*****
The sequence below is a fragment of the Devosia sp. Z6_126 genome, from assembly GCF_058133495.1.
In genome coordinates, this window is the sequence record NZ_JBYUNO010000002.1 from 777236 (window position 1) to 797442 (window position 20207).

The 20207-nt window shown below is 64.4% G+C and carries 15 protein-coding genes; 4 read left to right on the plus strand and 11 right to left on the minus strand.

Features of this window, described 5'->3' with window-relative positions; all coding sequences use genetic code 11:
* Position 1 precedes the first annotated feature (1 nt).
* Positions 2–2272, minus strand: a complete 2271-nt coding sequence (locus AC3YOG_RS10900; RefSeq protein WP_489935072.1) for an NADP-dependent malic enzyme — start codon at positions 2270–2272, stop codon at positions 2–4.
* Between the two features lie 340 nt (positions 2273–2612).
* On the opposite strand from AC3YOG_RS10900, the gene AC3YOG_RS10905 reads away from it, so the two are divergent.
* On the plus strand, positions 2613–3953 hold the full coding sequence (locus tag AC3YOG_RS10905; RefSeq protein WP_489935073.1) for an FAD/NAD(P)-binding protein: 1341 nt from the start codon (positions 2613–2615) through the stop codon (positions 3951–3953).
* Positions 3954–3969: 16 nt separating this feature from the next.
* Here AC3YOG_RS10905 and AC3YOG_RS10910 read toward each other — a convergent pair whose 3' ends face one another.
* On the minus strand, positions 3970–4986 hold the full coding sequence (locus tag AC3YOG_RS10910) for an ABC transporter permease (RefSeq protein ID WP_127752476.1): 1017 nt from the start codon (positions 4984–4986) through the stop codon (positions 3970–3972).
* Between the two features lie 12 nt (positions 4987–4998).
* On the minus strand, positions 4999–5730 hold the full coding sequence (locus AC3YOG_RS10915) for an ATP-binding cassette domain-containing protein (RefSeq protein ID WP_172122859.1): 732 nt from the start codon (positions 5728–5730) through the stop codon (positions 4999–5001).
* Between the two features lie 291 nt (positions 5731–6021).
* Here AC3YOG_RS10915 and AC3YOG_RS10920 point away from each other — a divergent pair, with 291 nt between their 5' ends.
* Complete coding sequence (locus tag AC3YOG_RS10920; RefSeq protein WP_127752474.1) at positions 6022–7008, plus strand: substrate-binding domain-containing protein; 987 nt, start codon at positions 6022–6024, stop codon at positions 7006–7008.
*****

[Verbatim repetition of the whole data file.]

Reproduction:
The sequence below is a fragment of the Devosia sp. Z6_126 genome, from assembly GCF_058133495.1.
In genome coordinates, this window is the sequence record NZ_JBYUNO010000002.1 from 777236 (window position 1) to 797442 (window position 20207).

The 20207-nt window shown below is 64.4% G+C and carries 15 protein-coding genes; 4 read left to right on the plus strand and 11 right to left on the minus strand.

Features of this window, described 5'->3' with window-relative positions; all coding sequences use genetic code 11:
* Position 1 precedes the first annotated feature (1 nt).
* Positions 2–2272, minus strand: a complete 2271-nt coding sequence (locus AC3YOG_RS10900; RefSeq protein WP_489935072.1) for an NADP-dependent malic enzyme — start codon at positions 2270–2272, stop codon at positions 2–4.
* Between the two features lie 340 nt (positions 2273–2612).
* On the opposite strand from AC3YOG_RS10900, the gene AC3YOG_RS10905 reads away from it, so the two are divergent.
* On the plus strand, positions 2613–3953 hold the full coding sequence (locus tag AC3YOG_RS10905; RefSeq protein WP_489935073.1) for an FAD/NAD(P)-binding protein: 1341 nt from the start codon (positions 2613–2615) through the stop codon (positions 3951–3953).
* Positions 3954–3969: 16 nt separating this feature from the next.
* Here AC3YOG_RS10905 and AC3YOG_RS10910 read toward each other — a convergent pair whose 3' ends face one another.
* On the minus strand, positions 3970–4986 hold the full coding sequence (locus tag AC3YOG_RS10910) for an ABC transporter permease (RefSeq protein ID WP_127752476.1): 1017 nt from the start codon (positions 4984–4986) through the stop codon (positions 3970–3972).
* Between the two features lie 12 nt (positions 4987–4998).
* On the minus strand, positions 4999–5730 hold the full coding sequence (locus AC3YOG_RS10915) for an ATP-binding cassette domain-containing protein (RefSeq protein ID WP_172122859.1): 732 nt from the start codon (positions 5728–5730) through the stop codon (positions 4999–5001).
* Between the two features lie 291 nt (positions 5731–6021).
* Here AC3YOG_RS10915 and AC3YOG_RS10920 point away from each other — a divergent pair, with 291 nt between their 5' ends.
* Complete coding sequence (locus tag AC3YOG_RS10920; RefSeq protein WP_127752474.1) at positions 6022–7008, plus strand: substrate-binding domain-containing protein; 987 nt, start codon at positions 6022–6024, stop codon at positions 7006–7008.